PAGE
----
Fischer MRX 650 American Superbike

Fischer MRX 650 American SuperbikeIt wasn’t a big booth, but it contained a testament to what giving up 3 years of your life to a passion and vision can do. It’s Dan Fischer’s dream: the Fischer MRX 650, “the first American Superbike” – consensus around the booth was that the Buell didn’t qualify; we didn’t go there. The bike on display is the third prototype in the series and will be going to production in August for a limited run. The price? The MRX 650 will go for approximately $9995.00 USD when it begins its first limited production run this August.

The production model will see some changes; a pillion seat (cowling style), lack of the supercharger indicated on the prototype, bigger mirrors, and, one of the cooler design concepts we’ve heard of, a translucent strip (seen as carbon-fiber in the photo) “splitting” the tank cover and revealing a clear fuel tank and air box below.

The engine is a 90-degree liquid-cooled v-twin developing 77 hp at 9400rpm. It bears an uncanny resemblance to the Suzuki SV650’s heart; no coincidence since the engine is supplied by a team from Korea’s Hyosung, one of whose members is one of the original designers of the SV. This engine also sees use in Hyosung’s “SV-inspired” Comet 650, making its appearance as early as March in the US under the Alpha mark. In the case of the Fischer MRX, however, don’t expect the same mild-mannered characteristics; we suspect the glasses, business-suit, and nebbish attitude have been left in the phone booth.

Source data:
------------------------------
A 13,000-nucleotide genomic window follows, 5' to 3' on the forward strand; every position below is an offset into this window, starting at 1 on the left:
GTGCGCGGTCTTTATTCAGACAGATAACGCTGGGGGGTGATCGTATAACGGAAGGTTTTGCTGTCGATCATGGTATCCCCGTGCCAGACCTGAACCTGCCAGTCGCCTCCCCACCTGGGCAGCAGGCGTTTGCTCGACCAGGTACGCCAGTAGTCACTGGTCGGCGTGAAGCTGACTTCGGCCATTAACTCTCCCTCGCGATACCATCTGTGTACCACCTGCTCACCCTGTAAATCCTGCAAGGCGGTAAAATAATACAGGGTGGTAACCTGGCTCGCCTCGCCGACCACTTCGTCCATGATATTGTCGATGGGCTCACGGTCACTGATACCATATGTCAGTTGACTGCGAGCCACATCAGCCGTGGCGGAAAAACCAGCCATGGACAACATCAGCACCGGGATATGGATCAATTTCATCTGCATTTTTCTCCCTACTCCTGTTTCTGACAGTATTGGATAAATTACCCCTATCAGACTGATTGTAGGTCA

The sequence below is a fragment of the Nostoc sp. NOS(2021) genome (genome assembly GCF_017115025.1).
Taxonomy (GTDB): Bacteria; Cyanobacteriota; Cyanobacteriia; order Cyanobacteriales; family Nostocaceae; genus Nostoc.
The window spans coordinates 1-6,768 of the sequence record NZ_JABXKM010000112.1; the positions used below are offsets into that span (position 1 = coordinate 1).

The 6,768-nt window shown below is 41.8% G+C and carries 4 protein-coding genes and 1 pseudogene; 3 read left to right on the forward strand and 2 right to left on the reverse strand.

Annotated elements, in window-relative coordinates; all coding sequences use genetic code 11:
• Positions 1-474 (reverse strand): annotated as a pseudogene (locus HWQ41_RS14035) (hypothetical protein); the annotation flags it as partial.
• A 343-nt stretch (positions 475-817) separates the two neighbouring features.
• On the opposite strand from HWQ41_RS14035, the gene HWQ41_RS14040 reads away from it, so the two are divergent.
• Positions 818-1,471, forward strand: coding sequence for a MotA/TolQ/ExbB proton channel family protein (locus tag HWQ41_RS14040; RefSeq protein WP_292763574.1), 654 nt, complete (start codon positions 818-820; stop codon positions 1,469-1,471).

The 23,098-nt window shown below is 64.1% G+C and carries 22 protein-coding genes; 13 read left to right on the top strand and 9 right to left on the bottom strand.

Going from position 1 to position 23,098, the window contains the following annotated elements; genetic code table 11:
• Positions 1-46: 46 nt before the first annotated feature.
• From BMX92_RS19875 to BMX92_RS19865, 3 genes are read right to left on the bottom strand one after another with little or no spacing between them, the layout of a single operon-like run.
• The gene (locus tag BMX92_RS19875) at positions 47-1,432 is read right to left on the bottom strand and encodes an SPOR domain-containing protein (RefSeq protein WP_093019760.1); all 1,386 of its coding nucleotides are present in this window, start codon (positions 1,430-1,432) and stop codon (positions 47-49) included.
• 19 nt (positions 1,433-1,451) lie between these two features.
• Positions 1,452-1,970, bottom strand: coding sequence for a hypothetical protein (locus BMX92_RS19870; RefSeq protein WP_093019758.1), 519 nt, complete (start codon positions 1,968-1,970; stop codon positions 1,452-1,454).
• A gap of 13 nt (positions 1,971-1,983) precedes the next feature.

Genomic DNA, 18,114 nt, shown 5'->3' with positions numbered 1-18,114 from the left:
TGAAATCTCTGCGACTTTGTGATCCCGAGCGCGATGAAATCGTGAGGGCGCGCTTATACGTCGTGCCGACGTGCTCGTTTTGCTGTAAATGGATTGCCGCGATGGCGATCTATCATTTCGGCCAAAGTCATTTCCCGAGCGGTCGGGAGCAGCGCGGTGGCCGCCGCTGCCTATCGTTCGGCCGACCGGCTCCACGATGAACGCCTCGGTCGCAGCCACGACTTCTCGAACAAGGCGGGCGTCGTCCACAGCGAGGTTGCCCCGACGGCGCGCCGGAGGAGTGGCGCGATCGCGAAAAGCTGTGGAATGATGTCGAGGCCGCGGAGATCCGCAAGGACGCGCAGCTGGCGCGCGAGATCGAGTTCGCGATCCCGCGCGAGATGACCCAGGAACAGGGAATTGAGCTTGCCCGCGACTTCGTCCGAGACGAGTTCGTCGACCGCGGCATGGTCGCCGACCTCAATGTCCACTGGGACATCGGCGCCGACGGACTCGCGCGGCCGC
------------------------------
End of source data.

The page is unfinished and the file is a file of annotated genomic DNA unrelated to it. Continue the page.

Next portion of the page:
The American company Gemini Technology Systems, instrumental in the development of the earlier Harley Davidson VR-1000 “superbike” (we’re not going there either), which debuted in 1990 and was “killed” in 2001, refined the top end of the new power plant. They are also responsible for the development of the MRX’s chassis; the geometry was developed out of research on a number of currently manufactured offerings as well as the known specs for MotoGP bikes. The bike’s styling is largely the work of British motorcycle designer Glynn Kerr. The result is a bike with an origami-meets-neo-Tokyo angular edge and potentially best-of-class handling.

In one of the best quotes of the show, Dan Fischer was heard to say, “…ugly bikes don’t go fast!” That being the case, the Maryland manufactured MRX should be a cooker.

Estimated MSRP: $9995.00


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